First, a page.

Insects eat up more urban trash than rats do—and they’re dying out

I rarely re-blog, but this is a topic about which I feel very strongly. We may not like the look or “feel” of insects surrounding us, but they are vital to our ecological well being. At our house, we encourage outdoor insects like ants (excellent for cleaning away detritus and aerating soil), earthworms, spiders, bees, butterflies, praying mantis, ladybugs, dragonflies and related species. We need to stop the indiscriminate use of pesticides. We use Neem oil, diluted with water and aerosolized for serious problems like aphids and powdery mildew, and a simple mild organic soap, water and vinegar solution for everything else. Read this article to understand why this is so urgent.

15 Comments on “Insects eat up more urban trash than rats do—and they’re dying out

  1. Ohhh dear, this is a tough one with my intense fear of insects, but I do understand it. We try to do our best to co-exist with them, and truly only a few bring me great fear. The huge wood roaches we get out here that are over two inches long are a particular challenge for me. But spiders, ants, other smaller ones I do not fear or feel the need to eliminate.

    Like

    • In fact, I thought about you when I saw this. :-). I LOATHE roaches, especially the ones that fly. I will have to post about my insect experiences in South America. I distinctly remember my reaction when I saw a giant roach on the wall and then it flew across the room. We never had roaches when I was growing up and the only time I saw them was when I was in poor homes when I worked with emotionally disturbed kids. They were small and light brown and disgusting enough. But when they fly, I am sorry, that is a bridge too far. We just have to put up with some of this or we will all be eating plastic.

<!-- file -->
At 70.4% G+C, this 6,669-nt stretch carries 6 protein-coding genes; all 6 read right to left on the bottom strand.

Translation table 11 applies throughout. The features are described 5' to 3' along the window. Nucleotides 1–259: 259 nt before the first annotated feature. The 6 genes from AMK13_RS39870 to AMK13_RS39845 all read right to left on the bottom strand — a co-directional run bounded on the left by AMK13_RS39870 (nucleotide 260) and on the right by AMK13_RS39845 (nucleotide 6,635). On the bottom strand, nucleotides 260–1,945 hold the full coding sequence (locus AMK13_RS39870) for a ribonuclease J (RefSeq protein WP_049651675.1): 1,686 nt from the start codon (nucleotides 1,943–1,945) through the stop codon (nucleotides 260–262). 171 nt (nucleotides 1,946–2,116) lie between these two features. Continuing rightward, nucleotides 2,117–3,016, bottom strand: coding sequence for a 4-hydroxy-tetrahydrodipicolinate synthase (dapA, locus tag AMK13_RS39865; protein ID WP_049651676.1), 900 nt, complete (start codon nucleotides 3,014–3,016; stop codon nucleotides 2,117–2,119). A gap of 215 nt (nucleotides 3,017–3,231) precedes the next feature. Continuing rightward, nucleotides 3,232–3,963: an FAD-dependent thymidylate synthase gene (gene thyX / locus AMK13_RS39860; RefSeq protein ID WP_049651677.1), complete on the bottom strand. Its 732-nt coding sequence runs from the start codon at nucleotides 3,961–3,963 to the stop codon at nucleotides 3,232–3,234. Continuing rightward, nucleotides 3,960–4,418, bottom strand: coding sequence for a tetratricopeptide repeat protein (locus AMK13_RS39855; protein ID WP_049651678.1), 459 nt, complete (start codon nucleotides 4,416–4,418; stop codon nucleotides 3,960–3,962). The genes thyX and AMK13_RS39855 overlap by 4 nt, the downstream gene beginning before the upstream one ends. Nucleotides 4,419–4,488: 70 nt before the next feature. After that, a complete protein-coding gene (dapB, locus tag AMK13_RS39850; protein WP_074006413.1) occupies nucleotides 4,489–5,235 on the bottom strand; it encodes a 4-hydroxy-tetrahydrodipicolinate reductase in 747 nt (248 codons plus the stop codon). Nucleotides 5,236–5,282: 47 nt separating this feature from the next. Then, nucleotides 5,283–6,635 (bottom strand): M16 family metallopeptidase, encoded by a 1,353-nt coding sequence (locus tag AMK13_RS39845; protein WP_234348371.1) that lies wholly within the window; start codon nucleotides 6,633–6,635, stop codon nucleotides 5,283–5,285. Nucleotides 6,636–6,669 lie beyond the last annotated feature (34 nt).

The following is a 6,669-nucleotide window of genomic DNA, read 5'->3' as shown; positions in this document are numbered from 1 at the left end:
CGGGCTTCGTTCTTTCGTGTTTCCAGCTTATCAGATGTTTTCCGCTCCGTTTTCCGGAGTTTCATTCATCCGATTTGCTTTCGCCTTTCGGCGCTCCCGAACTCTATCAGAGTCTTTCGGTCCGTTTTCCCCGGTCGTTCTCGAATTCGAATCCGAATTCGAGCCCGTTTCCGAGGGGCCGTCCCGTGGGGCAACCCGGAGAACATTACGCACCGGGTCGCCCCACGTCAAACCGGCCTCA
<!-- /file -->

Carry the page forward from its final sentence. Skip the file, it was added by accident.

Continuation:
Like

        • Oh, believe me, I know these are the kinds of roaches that live everywhere. In South America they are all over the outdoor walls and indoor spaces in every type of building and neighborhood.

          And, I must say, there are some fancy buildings in LA where I have seen the other kind. They thrive in hot climates and once they take hold, they cannot be eliminated, in my opinion.

          Geoff’s mother had a 7000 square foot luxury place at the beach and it was loaded with large cockroaches. I thought it was horrible. They also had fleas and roof rats in a multi million dollar place.

          I simply have to write a post on my insect plagues.

          Like

  2. Since nurturing a large garden over the past years I’ve come to appreciate certain insects and only do mass killings when my crop is threatened. Last weekend picking beans I was happy to see little bugs all over the ground busy with their insect lives but I draw the line inside my house. While in the Marines I spent a lot time in nature and living among creatures of all kinds, in fact I had 6 tarantulas tied to the six legs of my cot just for laughs, but I was much younger then and now I prefer to live “alone” in my home.

    Like